Psychological safety was coined in 1965 by Edgar Schein and Warren Bennis and has since been advanced rather famously by Amy Edmondson at Harvard Business School. That said, it didn’t become part of the business leaders’ lexicon until Google identified it as critical to high-performing teams as part of its Project Aristotle.
Understanding the value (in theory) of psychological safety for a team is one thing. Embracing it and recognizing what it takes to leverage it and keep it is quite another. Based on what I’ve learned during the workshops I lead for CEO peer groups and cross-functional work teams, it’s a combination of how employees choose to engage one another and the positive outcomes they achieve as a result.
Psychological Safety is a Journey, Not a Destination
If you’re serious about creating a psychologically safe environment in your organization, then at a minimum, these are the conditions and behaviors that CEOs identify as being essential:
Mutual Respect – Respecting one another as professionals and people who share common challenges and aspirations inside and outside the workplace is at the core.
Familiarity & Trust – The better the team members know one another, the more comfortable they are to share. Achieving such an understanding rarely takes place at staff meetings or in the context of a typical workday. It requires employees to get to know one another in other settings, where more in-depth, personal conversations between individuals and in smaller groups tend to occur. It’s these shared experiences that build trust and create stronger bonds. (Employees meeting over Zoom, going through the same storm (as Amy Edmondson says), has allowed employees to get to know one another better as people – beyond fellow employees).
Learn Not Judge – When people make assumptions and judge others based on their hardwired mental models, rather than ask good questions and listen for understanding, it’s a recipe for an unsafe environment. Asking questions with the intent to increase understanding inspires psychological safety. It doesn’t mean you have to agree with one another; just open to learning a different perspective and being intentional about seeing the best in others.
Model Sharing Behaviors – Sharing ideas and asking uncomfortable questions are acts of courage and generosity. Courage because the team member is willing to put herself out there and generous because of the benefit it provides everyone. As employees witness positive sharing behaviors from their colleagues, they will respond by speaking up and asking questions more freely.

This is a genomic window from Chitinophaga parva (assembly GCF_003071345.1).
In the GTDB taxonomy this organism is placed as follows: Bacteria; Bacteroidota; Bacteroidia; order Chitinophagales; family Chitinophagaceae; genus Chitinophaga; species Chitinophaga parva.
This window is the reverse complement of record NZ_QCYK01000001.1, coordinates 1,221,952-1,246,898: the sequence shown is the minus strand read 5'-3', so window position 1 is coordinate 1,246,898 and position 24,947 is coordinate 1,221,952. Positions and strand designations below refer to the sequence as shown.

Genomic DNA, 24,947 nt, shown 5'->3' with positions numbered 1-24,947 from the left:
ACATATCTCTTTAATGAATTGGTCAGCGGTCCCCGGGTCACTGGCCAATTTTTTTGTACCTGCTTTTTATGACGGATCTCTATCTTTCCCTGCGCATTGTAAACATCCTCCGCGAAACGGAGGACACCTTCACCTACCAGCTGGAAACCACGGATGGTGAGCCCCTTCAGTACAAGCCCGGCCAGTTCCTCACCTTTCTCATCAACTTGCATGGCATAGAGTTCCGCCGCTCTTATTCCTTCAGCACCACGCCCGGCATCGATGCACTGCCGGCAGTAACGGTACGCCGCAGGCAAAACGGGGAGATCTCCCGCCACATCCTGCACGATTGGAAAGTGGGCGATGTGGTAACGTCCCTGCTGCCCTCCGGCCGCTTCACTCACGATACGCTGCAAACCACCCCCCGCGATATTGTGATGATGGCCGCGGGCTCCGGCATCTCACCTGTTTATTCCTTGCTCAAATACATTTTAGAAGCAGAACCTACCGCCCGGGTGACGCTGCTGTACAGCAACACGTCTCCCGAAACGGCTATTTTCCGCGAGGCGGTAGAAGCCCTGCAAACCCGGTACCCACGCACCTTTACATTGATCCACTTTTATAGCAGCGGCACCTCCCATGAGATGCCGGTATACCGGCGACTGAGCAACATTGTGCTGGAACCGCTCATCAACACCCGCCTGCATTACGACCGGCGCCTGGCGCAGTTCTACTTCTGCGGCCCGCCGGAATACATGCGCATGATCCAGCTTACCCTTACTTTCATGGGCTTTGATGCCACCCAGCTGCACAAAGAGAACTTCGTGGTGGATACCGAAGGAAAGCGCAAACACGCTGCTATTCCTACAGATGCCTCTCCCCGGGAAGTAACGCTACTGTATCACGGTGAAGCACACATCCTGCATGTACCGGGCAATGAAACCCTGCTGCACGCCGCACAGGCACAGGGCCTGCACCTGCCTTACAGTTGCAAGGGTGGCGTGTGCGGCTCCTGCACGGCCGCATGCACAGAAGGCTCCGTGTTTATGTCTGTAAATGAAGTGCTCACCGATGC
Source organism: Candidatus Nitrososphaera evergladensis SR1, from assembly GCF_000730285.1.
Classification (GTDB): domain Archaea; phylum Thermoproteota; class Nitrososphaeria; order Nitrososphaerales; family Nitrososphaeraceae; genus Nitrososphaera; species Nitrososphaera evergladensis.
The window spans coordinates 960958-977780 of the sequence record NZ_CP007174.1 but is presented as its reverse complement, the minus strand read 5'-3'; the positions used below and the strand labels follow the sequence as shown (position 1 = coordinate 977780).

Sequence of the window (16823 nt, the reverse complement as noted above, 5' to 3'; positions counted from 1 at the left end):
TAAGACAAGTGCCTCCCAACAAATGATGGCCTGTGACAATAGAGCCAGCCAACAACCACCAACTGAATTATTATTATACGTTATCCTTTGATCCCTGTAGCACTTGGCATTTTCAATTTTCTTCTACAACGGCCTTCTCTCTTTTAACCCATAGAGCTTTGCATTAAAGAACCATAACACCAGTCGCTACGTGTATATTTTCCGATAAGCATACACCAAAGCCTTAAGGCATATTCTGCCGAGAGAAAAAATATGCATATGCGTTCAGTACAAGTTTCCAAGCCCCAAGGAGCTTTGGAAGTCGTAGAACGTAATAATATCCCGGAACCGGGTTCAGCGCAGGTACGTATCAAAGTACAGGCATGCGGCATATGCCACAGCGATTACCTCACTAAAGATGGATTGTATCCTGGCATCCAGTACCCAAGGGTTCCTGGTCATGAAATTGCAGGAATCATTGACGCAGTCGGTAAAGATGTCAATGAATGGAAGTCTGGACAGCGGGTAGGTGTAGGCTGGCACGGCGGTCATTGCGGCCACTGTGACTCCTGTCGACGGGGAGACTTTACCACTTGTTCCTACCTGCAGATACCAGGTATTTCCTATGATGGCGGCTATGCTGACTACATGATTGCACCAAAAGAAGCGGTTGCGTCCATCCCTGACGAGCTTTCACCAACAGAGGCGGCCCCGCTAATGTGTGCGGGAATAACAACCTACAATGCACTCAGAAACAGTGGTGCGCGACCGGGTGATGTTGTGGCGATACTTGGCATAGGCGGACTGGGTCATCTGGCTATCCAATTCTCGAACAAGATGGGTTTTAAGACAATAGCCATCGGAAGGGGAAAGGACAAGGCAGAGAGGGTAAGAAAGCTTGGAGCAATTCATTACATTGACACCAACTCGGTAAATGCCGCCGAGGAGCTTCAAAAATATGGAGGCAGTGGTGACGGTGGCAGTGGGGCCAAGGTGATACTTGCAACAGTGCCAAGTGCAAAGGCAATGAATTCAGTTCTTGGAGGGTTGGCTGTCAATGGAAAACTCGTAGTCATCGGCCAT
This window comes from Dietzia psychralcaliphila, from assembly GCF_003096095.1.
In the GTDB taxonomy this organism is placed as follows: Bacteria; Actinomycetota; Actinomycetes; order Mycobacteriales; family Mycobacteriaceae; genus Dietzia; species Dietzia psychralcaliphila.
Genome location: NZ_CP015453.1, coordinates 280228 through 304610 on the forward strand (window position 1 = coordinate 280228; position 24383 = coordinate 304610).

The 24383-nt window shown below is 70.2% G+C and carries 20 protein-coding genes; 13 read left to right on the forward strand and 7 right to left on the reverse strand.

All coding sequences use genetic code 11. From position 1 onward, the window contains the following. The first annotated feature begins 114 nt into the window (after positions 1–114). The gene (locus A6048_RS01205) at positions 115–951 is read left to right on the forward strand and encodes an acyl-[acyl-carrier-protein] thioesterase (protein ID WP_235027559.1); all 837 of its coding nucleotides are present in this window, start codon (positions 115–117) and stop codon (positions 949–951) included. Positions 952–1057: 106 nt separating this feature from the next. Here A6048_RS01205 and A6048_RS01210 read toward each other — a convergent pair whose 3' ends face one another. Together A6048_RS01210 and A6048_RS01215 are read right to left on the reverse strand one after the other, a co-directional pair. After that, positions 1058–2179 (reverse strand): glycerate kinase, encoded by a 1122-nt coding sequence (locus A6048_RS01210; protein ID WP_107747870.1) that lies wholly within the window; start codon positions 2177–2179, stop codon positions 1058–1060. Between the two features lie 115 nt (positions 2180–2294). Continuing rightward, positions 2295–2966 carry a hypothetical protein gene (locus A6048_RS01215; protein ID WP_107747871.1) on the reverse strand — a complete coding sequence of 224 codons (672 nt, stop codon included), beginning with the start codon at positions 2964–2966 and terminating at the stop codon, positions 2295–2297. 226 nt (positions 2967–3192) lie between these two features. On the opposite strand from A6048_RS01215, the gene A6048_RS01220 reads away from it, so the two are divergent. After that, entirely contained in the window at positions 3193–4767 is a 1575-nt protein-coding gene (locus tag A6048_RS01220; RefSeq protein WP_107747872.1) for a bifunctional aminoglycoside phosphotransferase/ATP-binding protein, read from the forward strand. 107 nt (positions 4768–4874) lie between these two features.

Model Listening Behaviors – When you think about it, it’s the listeners who provide the safety. The difference between an audience that’s paying attention versus one checking their cell phones or staring out a window is night and day when creating a comfortable environment for in-depth dialogue.
Share Experiences Rather Than Advice – Unless specifically requested by a team member, resist the temptation to tell people what they should or should not do. Instead, share experiences designed to help someone reach their own conclusions. It makes the environment safer for sharing and allows for a team member to own their action items. When they do, they are more likely to act on them and follow-through.
Be Respectful and Trust Intent – Sometimes, helping someone can require tough love, so challenging someone can be tricky. The team has to adopt this practice as an acceptable norm, only to serve to help the individual or the collective. For the person who believes the challenge is necessary, do so directly and respectfully. For the team member being challenged, despite how the challenge may come across in the moment, take a breath and remind yourself to trust the intent.
Why Efficacy Matters, Too
Cultures where psychological safety is high insist that employees ask questions, express their ideas, and take risks. It’s where learning, iterative processes for problem-solving, and enjoying the freedom to explore and discover can drive productivity and innovation. Along the way to creating this culture, however, employees need to experience positive, tangible outcomes. Putting themselves out there time and time again without experiencing such results can lead to employees to ask themselves, “What’s the point?” When that happens, psychological safety can backslide.
The conditions and behaviors necessary for experiencing psychological safety in your workplace include: 1) mutual respect, 2) familiarity and trust, 3) learn not judge, 4) model sharing behaviors, 5) model listening behaviors, 6) share experiences rather than advice, 7) be respectful, 8) trust intent, 9) achieve positive, tangible results, 10) see as it a journey rather than a destination. Psychological safety is about outputs and outcomes. If it’s not, it will never survive.